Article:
Pulp’s breakthrough in the mid-1990s saw the band quickly evolve from cult Sheffield heroes, a group that had been on the grind for over a decade, into a headline set on Glastonbury’s Pyramid Stage. In 1995 Pulp and had become an unstoppable force as this footage of the band performing ‘Common People’ in London from the same year proves.
When people discuss the topic of Britpop it is very much a discussion of the age-old—and rather dull—discussion of ‘Blur or Oasis?’ but Pulp was just as important in defining the ’90s musical landscape. The band undoubtedly brought something fresh into the mix and the Yorkshire outfit’s significance is often unfairly overlooked.
The Jarvis Cocker led group shared their debut album It all the way back in 1983 to very little fanfare. With 1987 effort Freaks and 1992’s Separations also failing to chart anywhere in the world, it would require more than a decade of grafting for things began to finally change. The release of ‘O.U.’ through legendary Sheffield label Warp Records, which was made Melody Maker song of the week, resulted in the band gaining their much-deserved break when Island Records came calling.
Next came 1994’s His ‘N’ Her’s which not only spawned the band’s first Top 10 album but also featured the mercurial singles ‘Babies’ and ‘Do You Remember The First Time?’, tracks which helped the band achieve a nomination for the much revered Mercury Music Prize.
After waiting so long for commercial success, the band weren’t going to rest on their laurels when it was finally achieved. Returning in 1995 with the seminal record Different Class, Pulp had released an album which went on to sell over 1.3 million copies to date, reached number one and bettered His ‘n’ Her’s by claiming victory at the Mercury Music Prize.
To round off a triumphant year, the band performed a lap of honour with a run of seaside dates before Christmas in Bridlington, Blackpool and Bournemouth before finishing off in London for a two-night residency at Brixton Academy.
Typically, the band finished their sets with a jubilant 10-minute rendition of ‘Common People‘ which was elected as the lead single of Different Class. The track embodied everything that Pulp stood for whilst Cocker’s charming self-deprecating lyrics that resonated with people far and wide was on full show.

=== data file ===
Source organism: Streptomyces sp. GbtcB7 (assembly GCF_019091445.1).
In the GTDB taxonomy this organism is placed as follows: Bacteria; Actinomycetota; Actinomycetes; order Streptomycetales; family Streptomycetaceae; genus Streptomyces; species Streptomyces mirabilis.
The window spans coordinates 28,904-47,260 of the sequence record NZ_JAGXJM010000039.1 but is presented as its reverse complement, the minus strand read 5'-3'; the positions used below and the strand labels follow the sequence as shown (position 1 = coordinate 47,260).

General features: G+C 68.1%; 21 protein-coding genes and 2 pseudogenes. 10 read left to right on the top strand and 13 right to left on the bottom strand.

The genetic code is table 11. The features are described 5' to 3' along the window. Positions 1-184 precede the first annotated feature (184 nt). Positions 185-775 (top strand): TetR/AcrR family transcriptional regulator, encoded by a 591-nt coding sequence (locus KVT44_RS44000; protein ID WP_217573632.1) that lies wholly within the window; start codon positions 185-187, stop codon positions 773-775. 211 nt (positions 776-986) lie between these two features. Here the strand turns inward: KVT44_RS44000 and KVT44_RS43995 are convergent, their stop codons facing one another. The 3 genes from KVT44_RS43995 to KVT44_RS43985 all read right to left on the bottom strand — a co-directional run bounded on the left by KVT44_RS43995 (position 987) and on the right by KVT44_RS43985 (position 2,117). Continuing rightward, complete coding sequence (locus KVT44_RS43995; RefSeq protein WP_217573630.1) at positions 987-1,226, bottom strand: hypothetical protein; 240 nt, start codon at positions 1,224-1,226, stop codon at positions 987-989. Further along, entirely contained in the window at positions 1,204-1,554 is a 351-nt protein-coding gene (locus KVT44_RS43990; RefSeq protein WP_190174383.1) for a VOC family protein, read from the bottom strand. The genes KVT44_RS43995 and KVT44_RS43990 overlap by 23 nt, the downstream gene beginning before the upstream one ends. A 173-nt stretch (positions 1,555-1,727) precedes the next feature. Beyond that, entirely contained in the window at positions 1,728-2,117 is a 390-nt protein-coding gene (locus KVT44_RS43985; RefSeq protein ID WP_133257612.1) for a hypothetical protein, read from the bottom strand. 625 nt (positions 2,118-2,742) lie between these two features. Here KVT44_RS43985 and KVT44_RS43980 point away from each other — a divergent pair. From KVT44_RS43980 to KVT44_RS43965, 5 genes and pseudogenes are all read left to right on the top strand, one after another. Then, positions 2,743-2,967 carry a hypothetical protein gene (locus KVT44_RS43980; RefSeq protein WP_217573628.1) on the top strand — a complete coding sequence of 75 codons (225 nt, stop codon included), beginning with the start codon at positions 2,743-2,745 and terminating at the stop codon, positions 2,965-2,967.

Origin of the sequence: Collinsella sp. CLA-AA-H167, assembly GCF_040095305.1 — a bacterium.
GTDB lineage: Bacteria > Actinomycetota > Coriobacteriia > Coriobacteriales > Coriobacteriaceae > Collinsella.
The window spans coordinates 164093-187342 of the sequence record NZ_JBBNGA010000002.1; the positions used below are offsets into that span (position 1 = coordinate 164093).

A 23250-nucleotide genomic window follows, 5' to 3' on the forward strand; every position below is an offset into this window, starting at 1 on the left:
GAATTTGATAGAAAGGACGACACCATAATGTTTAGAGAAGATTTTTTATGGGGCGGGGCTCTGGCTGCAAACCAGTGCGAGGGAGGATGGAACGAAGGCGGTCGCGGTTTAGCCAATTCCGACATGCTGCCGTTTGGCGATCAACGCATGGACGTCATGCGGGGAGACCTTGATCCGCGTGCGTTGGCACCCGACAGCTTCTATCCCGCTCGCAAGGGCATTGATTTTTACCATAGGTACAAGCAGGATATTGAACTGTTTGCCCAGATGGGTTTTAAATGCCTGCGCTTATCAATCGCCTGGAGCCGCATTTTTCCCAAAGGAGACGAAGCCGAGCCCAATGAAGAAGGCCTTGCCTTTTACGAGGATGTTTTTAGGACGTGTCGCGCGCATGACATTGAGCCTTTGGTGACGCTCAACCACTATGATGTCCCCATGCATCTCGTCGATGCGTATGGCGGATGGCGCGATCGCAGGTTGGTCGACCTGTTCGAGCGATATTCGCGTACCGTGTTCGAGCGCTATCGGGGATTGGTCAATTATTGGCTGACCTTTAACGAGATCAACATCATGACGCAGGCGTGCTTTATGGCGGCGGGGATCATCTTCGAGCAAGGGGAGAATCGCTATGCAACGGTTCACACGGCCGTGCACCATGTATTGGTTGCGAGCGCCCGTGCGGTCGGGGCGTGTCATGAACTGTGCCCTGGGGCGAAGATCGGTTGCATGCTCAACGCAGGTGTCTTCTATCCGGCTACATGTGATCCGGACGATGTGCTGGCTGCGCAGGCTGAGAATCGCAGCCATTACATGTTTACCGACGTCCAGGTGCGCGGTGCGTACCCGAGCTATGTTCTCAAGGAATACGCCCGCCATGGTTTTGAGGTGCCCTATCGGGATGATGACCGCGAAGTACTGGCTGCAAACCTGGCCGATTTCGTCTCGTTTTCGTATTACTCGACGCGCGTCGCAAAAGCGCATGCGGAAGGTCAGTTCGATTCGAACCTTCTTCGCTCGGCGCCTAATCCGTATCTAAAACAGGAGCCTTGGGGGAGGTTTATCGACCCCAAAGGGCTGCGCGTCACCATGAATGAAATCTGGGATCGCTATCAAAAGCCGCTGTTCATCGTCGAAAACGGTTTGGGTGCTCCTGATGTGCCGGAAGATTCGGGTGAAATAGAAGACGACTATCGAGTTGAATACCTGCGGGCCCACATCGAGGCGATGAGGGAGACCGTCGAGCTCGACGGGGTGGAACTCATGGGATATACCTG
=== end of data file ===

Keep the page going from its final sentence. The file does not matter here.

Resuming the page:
Cocker discussed the story behind the song to Uncut magazine in 2010: “It all started with me getting rid of a lot of albums at the Record And Tape Exchange in Notting Hill,” he commented. “With the store credit, I went into the second-hand instrument bit and bought this Casio keyboard. When you buy an instrument, you run home and want to write a song straight away. So I went back to my flat and wrote the chord sequence for ‘Common People,’ which isn’t such a great achievement because it’s only got three chords. I thought it might come in handy for our next rehearsal.”
He added: “Steve (Mackey, bass) started laughing and said, ‘It sounds like (Emerson, Lake & Palmer’s version of) ‘Fanfare For The Common Man.’ I always thought the word ‘common’ was an interesting thing. It would be used in ‘Fanfare For The Common Man’ as this idea of the noble savage, whereas it was a real insult in Sheffield to call someone ‘common.’ That set off memories of this girl that I met at college. She wanted to go and live in Hackney and be with the common people. She was from a well-to-do background, and there was me explaining that that would never work. I hated all that cobblers you got in films and magazines in which posh people would ‘slum it’ for a while. Once I got that narrative in my head it was very easy to write, lyrically.”
Take in Pulp in their pomp at Brixton Academy, below.